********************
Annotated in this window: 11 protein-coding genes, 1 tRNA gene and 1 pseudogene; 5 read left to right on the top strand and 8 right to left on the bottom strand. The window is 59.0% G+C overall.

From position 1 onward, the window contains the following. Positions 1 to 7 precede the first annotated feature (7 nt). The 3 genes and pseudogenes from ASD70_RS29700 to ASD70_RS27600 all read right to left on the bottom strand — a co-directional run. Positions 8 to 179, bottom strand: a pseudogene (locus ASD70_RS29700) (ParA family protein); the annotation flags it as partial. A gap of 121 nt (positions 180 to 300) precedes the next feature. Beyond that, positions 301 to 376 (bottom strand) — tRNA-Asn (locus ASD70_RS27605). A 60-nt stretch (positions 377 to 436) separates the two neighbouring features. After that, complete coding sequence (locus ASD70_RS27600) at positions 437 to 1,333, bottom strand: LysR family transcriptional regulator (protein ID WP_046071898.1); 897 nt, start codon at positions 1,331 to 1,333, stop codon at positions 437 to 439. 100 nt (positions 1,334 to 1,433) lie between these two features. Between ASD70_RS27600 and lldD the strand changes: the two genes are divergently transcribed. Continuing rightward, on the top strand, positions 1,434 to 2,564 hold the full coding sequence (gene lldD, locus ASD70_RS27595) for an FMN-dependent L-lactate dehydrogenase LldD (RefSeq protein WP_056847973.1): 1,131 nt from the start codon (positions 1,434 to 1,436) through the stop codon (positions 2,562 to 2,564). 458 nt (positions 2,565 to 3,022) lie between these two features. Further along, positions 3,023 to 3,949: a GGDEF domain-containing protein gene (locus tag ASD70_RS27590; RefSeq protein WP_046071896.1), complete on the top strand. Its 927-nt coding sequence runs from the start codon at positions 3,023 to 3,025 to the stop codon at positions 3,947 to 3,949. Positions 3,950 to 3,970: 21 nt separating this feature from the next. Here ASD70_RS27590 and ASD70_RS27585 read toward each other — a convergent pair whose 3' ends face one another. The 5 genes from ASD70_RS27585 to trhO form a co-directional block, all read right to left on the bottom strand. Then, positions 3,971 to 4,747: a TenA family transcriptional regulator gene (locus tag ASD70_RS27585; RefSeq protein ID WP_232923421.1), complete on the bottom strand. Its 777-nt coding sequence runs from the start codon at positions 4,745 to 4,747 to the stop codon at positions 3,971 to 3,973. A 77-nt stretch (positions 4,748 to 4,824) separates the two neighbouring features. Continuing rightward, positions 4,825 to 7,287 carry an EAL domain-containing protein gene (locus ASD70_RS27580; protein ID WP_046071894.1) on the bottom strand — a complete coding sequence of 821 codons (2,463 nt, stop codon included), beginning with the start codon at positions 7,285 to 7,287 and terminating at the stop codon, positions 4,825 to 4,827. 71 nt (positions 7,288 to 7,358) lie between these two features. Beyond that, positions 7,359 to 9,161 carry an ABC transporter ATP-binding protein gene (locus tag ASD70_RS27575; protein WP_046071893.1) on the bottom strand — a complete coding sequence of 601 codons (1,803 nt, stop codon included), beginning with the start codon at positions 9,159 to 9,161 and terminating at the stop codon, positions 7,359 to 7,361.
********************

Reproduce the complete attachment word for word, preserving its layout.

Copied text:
Annotated in this window: 11 protein-coding genes, 1 tRNA gene and 1 pseudogene; 5 read left to right on the top strand and 8 right to left on the bottom strand. The window is 59.0% G+C overall.

From position 1 onward, the window contains the following. Positions 1 to 7 precede the first annotated feature (7 nt). The 3 genes and pseudogenes from ASD70_RS29700 to ASD70_RS27600 all read right to left on the bottom strand — a co-directional run. Positions 8 to 179, bottom strand: a pseudogene (locus ASD70_RS29700) (ParA family protein); the annotation flags it as partial. A gap of 121 nt (positions 180 to 300) precedes the next feature. Beyond that, positions 301 to 376 (bottom strand) — tRNA-Asn (locus ASD70_RS27605). A 60-nt stretch (positions 377 to 436) separates the two neighbouring features. After that, complete coding sequence (locus ASD70_RS27600) at positions 437 to 1,333, bottom strand: LysR family transcriptional regulator (protein ID WP_046071898.1); 897 nt, start codon at positions 1,331 to 1,333, stop codon at positions 437 to 439. 100 nt (positions 1,334 to 1,433) lie between these two features. Between ASD70_RS27600 and lldD the strand changes: the two genes are divergently transcribed. Continuing rightward, on the top strand, positions 1,434 to 2,564 hold the full coding sequence (gene lldD, locus ASD70_RS27595) for an FMN-dependent L-lactate dehydrogenase LldD (RefSeq protein WP_056847973.1): 1,131 nt from the start codon (positions 1,434 to 1,436) through the stop codon (positions 2,562 to 2,564). 458 nt (positions 2,565 to 3,022) lie between these two features. Further along, positions 3,023 to 3,949: a GGDEF domain-containing protein gene (locus tag ASD70_RS27590; RefSeq protein WP_046071896.1), complete on the top strand. Its 927-nt coding sequence runs from the start codon at positions 3,023 to 3,025 to the stop codon at positions 3,947 to 3,949. Positions 3,950 to 3,970: 21 nt separating this feature from the next. Here ASD70_RS27590 and ASD70_RS27585 read toward each other — a convergent pair whose 3' ends face one another. The 5 genes from ASD70_RS27585 to trhO form a co-directional block, all read right to left on the bottom strand. Then, positions 3,971 to 4,747: a TenA family transcriptional regulator gene (locus tag ASD70_RS27585; RefSeq protein ID WP_232923421.1), complete on the bottom strand. Its 777-nt coding sequence runs from the start codon at positions 4,745 to 4,747 to the stop codon at positions 3,971 to 3,973. A 77-nt stretch (positions 4,748 to 4,824) separates the two neighbouring features. Continuing rightward, positions 4,825 to 7,287 carry an EAL domain-containing protein gene (locus ASD70_RS27580; protein ID WP_046071894.1) on the bottom strand — a complete coding sequence of 821 codons (2,463 nt, stop codon included), beginning with the start codon at positions 7,285 to 7,287 and terminating at the stop codon, positions 4,825 to 4,827. 71 nt (positions 7,288 to 7,358) lie between these two features. Beyond that, positions 7,359 to 9,161 carry an ABC transporter ATP-binding protein gene (locus tag ASD70_RS27575; protein WP_046071893.1) on the bottom strand — a complete coding sequence of 601 codons (1,803 nt, stop codon included), beginning with the start codon at positions 9,159 to 9,161 and terminating at the stop codon, positions 7,359 to 7,361.